Sunday 11 December 2016

Suicide accused denied knowingly buying lethal drugs

Conor Gallagher

Published 23/04/2015 | 02:30

Gail O’Rorke at Dublin Circuit Criminal Court
Gail O’Rorke at Dublin Circuit Criminal Court

A woman accused of helping her friend take her own life denied to gardaí that she knowingly paid for lethal drugs.

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Gail O'Rorke said that she had a "gut feeling something was going to happen" the day before Bernadette Forde's suicide - but that she couldn't do anything to stop it.

"I'm glad she did what she had to do and is at peace," she told gardai the day after the death. "I'm also glad she didn't tell me as I would have refused to help. I think this is a necessary evil for her to do."

Ms Forde (51), a former human resources manager with Guinness, took her own life in June 2011 using the drug pentobarbital, which she ordered online from Mexico.

The trial also heard that Ms O'Rorke was to inherit 30pc of the residue of Ms Forde's estate.

Ms Forde's solicitor Maurice O'Callaghan said he was completely satisfied there was no undue pressure regarding the will. He testified that Ms Forde instructed him that she was doing it because "Gail makes her life better".

Ms O'Rorke (43), a taxi driver from Kilclare Gardens, Tallaght, has pleaded not guilty to aiding and abetting the suicide of Ms Forde by helping her to procure and administer a toxic substance between April 20 and June 6, 2011.

Suicide

She also denies attempting to aid and abet the suicide of Ms Forde by attempting to arrange travel to Zurich, Switzerland, for such purpose between March 10 and April 20, 2011, and that she procured the suicide of Ms Forde between June 4, and June 6, 2011, by making funeral arrangements for Ms Forde in advance of her death.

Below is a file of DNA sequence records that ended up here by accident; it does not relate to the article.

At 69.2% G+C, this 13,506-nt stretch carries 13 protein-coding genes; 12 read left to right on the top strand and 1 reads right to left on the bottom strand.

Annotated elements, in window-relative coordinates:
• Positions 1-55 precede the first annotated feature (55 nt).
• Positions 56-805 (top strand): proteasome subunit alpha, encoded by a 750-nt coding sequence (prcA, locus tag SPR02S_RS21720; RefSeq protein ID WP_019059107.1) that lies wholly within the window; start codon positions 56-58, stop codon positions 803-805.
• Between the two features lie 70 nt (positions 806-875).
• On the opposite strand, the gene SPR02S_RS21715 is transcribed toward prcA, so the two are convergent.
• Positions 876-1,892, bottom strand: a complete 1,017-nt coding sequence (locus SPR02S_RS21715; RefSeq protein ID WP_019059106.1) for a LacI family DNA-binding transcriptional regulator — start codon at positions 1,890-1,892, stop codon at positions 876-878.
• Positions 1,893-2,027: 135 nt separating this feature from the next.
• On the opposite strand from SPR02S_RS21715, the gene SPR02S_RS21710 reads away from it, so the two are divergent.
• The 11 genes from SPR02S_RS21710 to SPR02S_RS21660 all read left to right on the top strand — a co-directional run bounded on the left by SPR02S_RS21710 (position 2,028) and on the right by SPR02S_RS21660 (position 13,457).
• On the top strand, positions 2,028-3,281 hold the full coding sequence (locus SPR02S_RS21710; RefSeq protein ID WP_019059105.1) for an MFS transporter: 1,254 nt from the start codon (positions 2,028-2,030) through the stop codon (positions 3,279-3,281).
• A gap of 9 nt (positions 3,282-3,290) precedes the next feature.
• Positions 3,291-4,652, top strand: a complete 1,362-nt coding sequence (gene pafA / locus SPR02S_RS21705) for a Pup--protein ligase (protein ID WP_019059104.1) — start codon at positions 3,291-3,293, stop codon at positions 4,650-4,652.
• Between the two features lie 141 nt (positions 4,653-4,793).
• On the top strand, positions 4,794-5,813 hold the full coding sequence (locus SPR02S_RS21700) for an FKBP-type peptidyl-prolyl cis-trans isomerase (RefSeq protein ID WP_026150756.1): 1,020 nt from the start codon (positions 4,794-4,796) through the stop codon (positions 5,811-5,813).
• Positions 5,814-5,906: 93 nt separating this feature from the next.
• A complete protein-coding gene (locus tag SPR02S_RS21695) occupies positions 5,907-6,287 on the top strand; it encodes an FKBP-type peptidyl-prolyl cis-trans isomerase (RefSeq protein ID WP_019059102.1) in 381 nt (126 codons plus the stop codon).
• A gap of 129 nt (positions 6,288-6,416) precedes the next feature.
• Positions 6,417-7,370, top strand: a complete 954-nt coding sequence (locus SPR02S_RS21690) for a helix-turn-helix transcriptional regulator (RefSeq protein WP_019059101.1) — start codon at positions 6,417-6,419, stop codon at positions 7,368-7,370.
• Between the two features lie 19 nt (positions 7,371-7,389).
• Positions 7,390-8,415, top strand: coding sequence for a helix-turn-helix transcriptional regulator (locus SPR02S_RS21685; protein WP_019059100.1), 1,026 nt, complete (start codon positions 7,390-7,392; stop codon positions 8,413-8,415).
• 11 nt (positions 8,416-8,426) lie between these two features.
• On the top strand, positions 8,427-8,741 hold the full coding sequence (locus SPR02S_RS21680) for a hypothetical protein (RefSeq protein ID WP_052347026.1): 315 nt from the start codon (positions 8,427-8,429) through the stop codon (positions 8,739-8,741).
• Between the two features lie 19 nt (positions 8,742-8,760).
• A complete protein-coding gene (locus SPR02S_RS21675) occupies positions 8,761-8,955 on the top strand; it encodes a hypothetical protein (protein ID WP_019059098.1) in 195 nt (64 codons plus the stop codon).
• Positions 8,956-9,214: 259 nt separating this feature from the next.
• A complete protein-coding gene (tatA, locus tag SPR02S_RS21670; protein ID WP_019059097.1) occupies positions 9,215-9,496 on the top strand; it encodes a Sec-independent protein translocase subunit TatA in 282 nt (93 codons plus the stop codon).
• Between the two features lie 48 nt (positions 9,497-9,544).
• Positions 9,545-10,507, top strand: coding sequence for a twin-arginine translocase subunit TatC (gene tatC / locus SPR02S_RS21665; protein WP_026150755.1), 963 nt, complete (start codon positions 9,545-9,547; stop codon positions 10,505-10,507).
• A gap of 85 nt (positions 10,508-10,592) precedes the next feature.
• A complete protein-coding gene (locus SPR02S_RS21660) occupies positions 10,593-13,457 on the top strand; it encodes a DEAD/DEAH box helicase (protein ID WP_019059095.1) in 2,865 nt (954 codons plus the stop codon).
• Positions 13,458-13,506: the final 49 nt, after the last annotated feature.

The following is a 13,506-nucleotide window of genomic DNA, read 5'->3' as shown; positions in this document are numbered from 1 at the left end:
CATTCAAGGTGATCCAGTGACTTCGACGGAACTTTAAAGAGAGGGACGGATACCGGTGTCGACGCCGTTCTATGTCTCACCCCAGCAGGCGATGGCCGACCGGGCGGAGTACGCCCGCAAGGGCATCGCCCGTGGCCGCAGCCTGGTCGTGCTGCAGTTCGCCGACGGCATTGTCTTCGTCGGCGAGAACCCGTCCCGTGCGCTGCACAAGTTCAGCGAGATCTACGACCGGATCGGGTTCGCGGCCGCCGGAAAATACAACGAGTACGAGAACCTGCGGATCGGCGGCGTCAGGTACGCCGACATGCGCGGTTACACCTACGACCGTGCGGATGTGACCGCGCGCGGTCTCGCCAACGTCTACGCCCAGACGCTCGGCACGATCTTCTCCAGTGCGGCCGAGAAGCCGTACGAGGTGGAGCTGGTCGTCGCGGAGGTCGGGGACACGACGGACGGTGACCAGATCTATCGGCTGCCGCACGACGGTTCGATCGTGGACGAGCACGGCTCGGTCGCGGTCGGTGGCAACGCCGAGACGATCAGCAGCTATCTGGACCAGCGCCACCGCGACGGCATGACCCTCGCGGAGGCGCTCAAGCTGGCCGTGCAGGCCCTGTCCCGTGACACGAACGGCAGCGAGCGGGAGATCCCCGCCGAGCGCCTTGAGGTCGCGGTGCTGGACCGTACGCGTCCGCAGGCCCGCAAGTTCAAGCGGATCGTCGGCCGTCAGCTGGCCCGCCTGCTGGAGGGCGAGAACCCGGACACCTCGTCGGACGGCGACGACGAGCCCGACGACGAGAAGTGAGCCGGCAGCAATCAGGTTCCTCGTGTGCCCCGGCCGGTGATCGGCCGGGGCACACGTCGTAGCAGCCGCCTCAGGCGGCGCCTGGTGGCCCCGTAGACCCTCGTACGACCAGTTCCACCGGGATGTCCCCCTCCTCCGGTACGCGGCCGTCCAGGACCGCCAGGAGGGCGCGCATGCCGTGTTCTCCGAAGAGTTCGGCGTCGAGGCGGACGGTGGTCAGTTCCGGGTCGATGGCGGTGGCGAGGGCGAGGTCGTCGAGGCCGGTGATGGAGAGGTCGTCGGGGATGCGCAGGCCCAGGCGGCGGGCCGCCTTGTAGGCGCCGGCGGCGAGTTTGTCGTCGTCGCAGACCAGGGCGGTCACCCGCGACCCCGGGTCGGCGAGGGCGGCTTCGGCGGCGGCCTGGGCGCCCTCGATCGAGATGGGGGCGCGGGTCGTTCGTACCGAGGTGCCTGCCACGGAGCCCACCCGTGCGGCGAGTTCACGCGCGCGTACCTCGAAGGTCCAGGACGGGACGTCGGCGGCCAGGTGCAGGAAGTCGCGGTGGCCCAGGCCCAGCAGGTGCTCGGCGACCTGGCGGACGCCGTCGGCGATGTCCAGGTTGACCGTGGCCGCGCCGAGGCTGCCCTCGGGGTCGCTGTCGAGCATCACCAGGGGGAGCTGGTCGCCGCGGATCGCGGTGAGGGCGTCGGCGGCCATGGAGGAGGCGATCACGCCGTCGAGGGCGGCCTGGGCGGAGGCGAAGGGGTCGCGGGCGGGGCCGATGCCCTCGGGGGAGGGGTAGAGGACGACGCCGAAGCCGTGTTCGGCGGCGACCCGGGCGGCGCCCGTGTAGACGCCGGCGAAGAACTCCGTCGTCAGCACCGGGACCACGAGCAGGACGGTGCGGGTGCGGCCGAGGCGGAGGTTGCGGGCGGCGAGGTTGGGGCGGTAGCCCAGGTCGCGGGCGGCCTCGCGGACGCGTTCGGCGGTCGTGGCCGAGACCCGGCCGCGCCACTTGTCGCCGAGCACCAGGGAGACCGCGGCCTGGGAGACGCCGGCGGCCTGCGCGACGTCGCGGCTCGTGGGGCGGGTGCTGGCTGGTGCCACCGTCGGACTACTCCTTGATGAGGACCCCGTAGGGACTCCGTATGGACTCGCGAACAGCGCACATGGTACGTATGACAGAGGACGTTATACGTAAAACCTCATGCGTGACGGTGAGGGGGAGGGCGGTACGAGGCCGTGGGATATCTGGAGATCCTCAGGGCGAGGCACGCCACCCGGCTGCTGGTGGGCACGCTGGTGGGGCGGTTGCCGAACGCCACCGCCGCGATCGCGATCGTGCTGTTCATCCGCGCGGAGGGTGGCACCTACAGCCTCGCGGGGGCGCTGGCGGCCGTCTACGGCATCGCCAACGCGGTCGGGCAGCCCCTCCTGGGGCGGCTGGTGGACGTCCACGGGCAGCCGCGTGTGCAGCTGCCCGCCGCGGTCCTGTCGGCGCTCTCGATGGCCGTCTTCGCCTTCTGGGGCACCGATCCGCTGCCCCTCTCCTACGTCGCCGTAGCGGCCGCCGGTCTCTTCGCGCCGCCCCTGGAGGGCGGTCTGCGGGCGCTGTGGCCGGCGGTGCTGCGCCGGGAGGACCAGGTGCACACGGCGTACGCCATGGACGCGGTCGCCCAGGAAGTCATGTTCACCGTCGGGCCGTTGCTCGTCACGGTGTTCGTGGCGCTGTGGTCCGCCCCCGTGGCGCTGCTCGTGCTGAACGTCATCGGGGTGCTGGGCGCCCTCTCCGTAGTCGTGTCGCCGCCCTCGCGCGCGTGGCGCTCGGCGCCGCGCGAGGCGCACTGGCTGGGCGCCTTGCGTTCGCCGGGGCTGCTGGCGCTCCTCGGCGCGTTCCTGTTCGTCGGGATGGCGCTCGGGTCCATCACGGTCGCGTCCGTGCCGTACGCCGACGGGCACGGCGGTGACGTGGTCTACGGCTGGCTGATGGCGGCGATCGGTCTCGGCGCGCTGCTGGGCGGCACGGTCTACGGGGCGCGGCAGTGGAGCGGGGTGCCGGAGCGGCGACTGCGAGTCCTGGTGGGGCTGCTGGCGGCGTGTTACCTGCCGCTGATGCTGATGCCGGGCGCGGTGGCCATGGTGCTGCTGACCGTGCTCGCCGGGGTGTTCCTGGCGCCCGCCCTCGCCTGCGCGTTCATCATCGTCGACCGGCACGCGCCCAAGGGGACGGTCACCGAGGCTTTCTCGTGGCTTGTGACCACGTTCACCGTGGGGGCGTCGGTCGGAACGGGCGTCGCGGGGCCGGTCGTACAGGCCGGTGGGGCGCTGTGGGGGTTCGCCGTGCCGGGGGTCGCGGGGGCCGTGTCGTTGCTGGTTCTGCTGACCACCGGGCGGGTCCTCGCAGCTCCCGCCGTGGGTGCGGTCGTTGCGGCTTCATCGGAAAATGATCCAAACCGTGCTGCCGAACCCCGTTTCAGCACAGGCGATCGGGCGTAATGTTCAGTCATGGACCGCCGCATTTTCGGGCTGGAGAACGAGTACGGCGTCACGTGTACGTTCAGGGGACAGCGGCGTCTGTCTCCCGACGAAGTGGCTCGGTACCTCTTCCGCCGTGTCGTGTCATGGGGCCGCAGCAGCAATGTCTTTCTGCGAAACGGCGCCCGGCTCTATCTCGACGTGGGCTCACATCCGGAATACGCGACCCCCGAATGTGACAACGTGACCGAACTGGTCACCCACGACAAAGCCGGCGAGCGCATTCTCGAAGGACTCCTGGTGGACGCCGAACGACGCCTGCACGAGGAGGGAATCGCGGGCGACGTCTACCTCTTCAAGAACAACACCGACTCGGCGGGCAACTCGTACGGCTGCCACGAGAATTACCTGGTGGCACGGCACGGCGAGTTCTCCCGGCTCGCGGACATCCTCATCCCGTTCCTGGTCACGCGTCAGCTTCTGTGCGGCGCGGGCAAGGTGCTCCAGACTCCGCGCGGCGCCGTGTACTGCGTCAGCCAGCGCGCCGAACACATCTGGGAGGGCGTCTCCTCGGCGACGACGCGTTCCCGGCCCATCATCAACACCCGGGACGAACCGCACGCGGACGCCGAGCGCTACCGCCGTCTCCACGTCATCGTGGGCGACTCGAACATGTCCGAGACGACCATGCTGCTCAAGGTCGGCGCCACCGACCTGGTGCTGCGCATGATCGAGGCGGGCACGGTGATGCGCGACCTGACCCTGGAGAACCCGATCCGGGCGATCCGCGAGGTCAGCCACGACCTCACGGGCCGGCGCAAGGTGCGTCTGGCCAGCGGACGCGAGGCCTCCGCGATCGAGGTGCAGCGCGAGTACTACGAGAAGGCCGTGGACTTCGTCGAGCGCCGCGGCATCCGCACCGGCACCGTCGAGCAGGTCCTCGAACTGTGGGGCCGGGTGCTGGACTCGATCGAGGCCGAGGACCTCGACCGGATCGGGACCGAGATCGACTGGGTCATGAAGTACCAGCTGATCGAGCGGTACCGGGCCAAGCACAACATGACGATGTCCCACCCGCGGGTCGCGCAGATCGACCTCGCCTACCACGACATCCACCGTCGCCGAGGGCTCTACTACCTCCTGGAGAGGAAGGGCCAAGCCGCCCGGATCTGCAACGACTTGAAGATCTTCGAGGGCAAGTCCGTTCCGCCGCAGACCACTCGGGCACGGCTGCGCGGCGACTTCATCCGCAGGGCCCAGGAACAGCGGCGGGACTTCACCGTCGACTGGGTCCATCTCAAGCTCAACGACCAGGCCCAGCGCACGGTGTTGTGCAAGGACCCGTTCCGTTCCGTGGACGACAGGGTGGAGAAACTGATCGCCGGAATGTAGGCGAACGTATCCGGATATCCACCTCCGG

Gda Andrew Dermody said that in a statement taken the day after Ms Forde's death, Ms O'Rorke detailed how she had started as a cleaner for Ms Forde but developed "a bond." She said they would spend a lot of time together and have lunch two or three times a week.

The accused described how Ms Forde's MS was getting worse and was aggravated by a car crash in 2008 which hospitalised them both and left Ms Forde in a wheelchair.

She said Ms Forde was "angry but accepting" of her disease. "She had done a lot of research; she knew how disease would progress." She said Ms Forde began to talk about the euthanasia clinic, Dignitas. She "didn't want to end up in a home". "I supported her because it was something she wanted. I supported her on her decision," Ms O'Rorke said.

Ms O'Rorke also said she remembers sending €400 via Western Union to Mexico on behalf of Ms Forde in the weeks before her death. She said she never asked what this was for as Ms Forde was always shopping online and it was just one of many errands.

The trial continues before Judge Patrick McCartan and a jury of six men and six women.

Irish Independent

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